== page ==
March 14 (Reuters) - The U.S. college admissions scandal that erupted this week has triggered private litigation accusing rich, well-connected parents of buying spots for their children at prestigious schools, and keeping children of less wealthy parents out.
A $500 billion civil lawsuit filed by a parent on Wednesday in San Francisco accused 45 defendants of defrauding and inflicting emotional distress on everyone whose “rights to a fair chance at entrance to college” were stolen through their alleged conspiracy.
In the largest known college admissions scandal in U.S. history, federal prosecutors on Tuesday said a California company made about $25 million by charging parents to secure spots for their children in elite schools, including Georgetown, Stanford and Yale, by cheating the admissions process.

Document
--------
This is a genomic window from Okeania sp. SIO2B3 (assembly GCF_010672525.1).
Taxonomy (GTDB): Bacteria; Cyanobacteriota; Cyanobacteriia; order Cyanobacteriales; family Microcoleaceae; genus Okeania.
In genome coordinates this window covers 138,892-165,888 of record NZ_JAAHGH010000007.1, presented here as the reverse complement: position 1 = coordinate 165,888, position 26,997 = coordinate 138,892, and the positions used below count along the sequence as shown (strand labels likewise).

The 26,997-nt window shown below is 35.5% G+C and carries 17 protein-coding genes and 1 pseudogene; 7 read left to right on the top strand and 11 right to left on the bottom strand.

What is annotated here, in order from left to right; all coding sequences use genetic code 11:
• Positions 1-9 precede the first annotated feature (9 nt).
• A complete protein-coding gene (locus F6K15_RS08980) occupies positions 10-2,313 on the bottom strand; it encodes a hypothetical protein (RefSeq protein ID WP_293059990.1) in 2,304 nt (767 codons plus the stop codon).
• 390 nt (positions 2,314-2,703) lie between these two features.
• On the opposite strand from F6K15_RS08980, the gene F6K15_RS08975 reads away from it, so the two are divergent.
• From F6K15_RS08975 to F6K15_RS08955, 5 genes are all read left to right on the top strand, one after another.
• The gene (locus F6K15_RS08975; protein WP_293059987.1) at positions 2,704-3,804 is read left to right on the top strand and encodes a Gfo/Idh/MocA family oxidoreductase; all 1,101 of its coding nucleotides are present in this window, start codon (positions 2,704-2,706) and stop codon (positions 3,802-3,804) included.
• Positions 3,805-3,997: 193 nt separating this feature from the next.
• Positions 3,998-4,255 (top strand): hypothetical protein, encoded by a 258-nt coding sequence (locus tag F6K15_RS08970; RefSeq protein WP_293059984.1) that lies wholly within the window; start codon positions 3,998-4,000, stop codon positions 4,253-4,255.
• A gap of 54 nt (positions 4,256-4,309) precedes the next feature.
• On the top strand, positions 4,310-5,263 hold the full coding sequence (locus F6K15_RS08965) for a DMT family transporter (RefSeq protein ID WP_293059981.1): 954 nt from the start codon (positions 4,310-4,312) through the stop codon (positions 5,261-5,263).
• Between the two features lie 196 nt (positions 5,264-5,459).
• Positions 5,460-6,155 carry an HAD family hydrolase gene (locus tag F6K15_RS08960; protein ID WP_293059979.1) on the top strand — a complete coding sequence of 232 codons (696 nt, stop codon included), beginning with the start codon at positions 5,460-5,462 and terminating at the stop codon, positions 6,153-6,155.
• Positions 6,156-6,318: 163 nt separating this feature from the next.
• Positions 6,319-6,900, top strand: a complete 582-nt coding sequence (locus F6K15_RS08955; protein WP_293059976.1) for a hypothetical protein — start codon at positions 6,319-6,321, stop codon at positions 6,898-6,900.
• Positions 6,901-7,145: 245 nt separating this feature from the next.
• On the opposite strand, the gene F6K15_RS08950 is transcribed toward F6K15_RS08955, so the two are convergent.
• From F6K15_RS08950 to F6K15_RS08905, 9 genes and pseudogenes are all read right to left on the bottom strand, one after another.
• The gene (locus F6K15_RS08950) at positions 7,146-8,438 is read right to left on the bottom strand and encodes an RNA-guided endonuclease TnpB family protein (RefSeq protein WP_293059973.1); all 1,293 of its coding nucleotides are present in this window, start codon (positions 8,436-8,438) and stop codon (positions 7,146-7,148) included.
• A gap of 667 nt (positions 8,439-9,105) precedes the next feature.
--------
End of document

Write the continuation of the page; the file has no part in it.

Jennifer Kay Toy, a former teacher in Oakland, California, said she believed her son Joshua was not admitted to some colleges, despite his 4.2 grade point average, because wealthy parents thought it was “ok to lie, cheat, steal and bribe their children’s way into a good college.”
Toy did not say if any colleges admitted her only child, or where Joshua might have won admission but for any chicanery.
Her complaint was filed in California Superior Court. Toy’s lawyer did not immediately respond on Thursday to a request for comment.
Fifty people, including 33 parents and many athletic coaches, were criminally charged in the scandal, which is being overseen by prosecutors in Boston.
Among the 50 were the actress Felicity Huffman, actress Lori Loughlin and her fashion designer husband Mossimo Giannulli, and TPG private equity partner William McGlashan Jr.
They are among the defendants in Toy’s lawsuit, as is William Singer, the accused mastermind of the scheme.
Prosecutors said Singer since 2011 used his Edge College & Career Network and an affiliated nonprofit to help prospective students cheat on college admission tests and bribe coaches to inflate their athletic credentials.
Singer pleaded guilty on Tuesday to racketeering charges.
Reporting by Jonathan Stempel in New York; Editing by Scott Malone and Susan Thomas